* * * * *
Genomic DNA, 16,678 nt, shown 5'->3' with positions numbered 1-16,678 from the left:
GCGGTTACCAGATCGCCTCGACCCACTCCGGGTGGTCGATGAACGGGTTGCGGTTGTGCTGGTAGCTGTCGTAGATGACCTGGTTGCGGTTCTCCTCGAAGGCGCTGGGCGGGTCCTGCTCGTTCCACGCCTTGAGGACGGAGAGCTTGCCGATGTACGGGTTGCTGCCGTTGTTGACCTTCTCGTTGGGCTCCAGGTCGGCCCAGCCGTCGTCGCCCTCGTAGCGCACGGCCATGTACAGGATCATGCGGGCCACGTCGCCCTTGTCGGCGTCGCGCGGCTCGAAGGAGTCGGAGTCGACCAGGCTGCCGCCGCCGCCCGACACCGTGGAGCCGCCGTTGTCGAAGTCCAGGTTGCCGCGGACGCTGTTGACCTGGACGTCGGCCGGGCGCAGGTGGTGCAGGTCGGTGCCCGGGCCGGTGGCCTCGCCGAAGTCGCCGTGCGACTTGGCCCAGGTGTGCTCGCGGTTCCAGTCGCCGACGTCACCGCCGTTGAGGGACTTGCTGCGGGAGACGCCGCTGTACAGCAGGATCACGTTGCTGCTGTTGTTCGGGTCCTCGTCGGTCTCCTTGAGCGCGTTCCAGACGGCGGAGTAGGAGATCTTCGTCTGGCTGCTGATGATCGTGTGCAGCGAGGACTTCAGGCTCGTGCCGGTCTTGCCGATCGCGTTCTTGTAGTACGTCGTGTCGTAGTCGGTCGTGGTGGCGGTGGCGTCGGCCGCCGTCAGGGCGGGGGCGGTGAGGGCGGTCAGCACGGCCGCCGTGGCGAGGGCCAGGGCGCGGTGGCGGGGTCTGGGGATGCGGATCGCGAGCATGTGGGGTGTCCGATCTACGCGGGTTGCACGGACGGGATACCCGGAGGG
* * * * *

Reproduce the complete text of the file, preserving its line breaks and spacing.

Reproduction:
Genomic DNA, 16,678 nt, shown 5'->3' with positions numbered 1-16,678 from the left:
GCGGTTACCAGATCGCCTCGACCCACTCCGGGTGGTCGATGAACGGGTTGCGGTTGTGCTGGTAGCTGTCGTAGATGACCTGGTTGCGGTTCTCCTCGAAGGCGCTGGGCGGGTCCTGCTCGTTCCACGCCTTGAGGACGGAGAGCTTGCCGATGTACGGGTTGCTGCCGTTGTTGACCTTCTCGTTGGGCTCCAGGTCGGCCCAGCCGTCGTCGCCCTCGTAGCGCACGGCCATGTACAGGATCATGCGGGCCACGTCGCCCTTGTCGGCGTCGCGCGGCTCGAAGGAGTCGGAGTCGACCAGGCTGCCGCCGCCGCCCGACACCGTGGAGCCGCCGTTGTCGAAGTCCAGGTTGCCGCGGACGCTGTTGACCTGGACGTCGGCCGGGCGCAGGTGGTGCAGGTCGGTGCCCGGGCCGGTGGCCTCGCCGAAGTCGCCGTGCGACTTGGCCCAGGTGTGCTCGCGGTTCCAGTCGCCGACGTCACCGCCGTTGAGGGACTTGCTGCGGGAGACGCCGCTGTACAGCAGGATCACGTTGCTGCTGTTGTTCGGGTCCTCGTCGGTCTCCTTGAGCGCGTTCCAGACGGCGGAGTAGGAGATCTTCGTCTGGCTGCTGATGATCGTGTGCAGCGAGGACTTCAGGCTCGTGCCGGTCTTGCCGATCGCGTTCTTGTAGTACGTCGTGTCGTAGTCGGTCGTGGTGGCGGTGGCGTCGGCCGCCGTCAGGGCGGGGGCGGTGAGGGCGGTCAGCACGGCCGCCGTGGCGAGGGCCAGGGCGCGGTGGCGGGGTCTGGGGATGCGGATCGCGAGCATGTGGGGTGTCCGATCTACGCGGGTTGCACGGACGGGATACCCGGAGGG